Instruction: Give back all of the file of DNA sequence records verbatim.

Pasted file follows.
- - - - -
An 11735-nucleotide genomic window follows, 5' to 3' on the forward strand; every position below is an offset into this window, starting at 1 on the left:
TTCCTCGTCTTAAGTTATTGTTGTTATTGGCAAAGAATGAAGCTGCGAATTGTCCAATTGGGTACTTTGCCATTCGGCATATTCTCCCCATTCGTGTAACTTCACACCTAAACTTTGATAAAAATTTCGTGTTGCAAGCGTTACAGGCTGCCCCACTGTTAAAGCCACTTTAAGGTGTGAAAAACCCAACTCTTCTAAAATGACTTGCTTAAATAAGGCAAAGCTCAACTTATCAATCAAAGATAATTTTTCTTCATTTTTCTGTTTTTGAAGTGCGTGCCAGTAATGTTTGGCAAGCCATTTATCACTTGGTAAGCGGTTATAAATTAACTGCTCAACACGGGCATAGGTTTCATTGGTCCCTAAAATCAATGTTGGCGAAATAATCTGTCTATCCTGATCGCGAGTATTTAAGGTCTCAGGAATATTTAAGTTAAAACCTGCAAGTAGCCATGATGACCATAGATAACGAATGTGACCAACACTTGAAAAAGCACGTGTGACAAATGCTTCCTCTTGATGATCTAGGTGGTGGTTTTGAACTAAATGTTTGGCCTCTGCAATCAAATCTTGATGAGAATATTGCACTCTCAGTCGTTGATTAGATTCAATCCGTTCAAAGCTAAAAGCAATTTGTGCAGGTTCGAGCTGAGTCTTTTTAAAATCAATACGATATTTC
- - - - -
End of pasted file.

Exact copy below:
An 11735-nucleotide genomic window follows, 5' to 3' on the forward strand; every position below is an offset into this window, starting at 1 on the left:
TTCCTCGTCTTAAGTTATTGTTGTTATTGGCAAAGAATGAAGCTGCGAATTGTCCAATTGGGTACTTTGCCATTCGGCATATTCTCCCCATTCGTGTAACTTCACACCTAAACTTTGATAAAAATTTCGTGTTGCAAGCGTTACAGGCTGCCCCACTGTTAAAGCCACTTTAAGGTGTGAAAAACCCAACTCTTCTAAAATGACTTGCTTAAATAAGGCAAAGCTCAACTTATCAATCAAAGATAATTTTTCTTCATTTTTCTGTTTTTGAAGTGCGTGCCAGTAATGTTTGGCAAGCCATTTATCACTTGGTAAGCGGTTATAAATTAACTGCTCAACACGGGCATAGGTTTCATTGGTCCCTAAAATCAATGTTGGCGAAATAATCTGTCTATCCTGATCGCGAGTATTTAAGGTCTCAGGAATATTTAAGTTAAAACCTGCAAGTAGCCATGATGACCATAGATAACGAATGTGACCAACACTTGAAAAAGCACGTGTGACAAATGCTTCCTCTTGATGATCTAGGTGGTGGTTTTGAACTAAATGTTTGGCCTCTGCAATCAAATCTTGATGAGAATATTGCACTCTCAGTCGTTGATTAGATTCAATCCGTTCAAAGCTAAAAGCAATTTGTGCAGGTTCGAGCTGAGTCTTTTTAAAATCAATACGATATTTC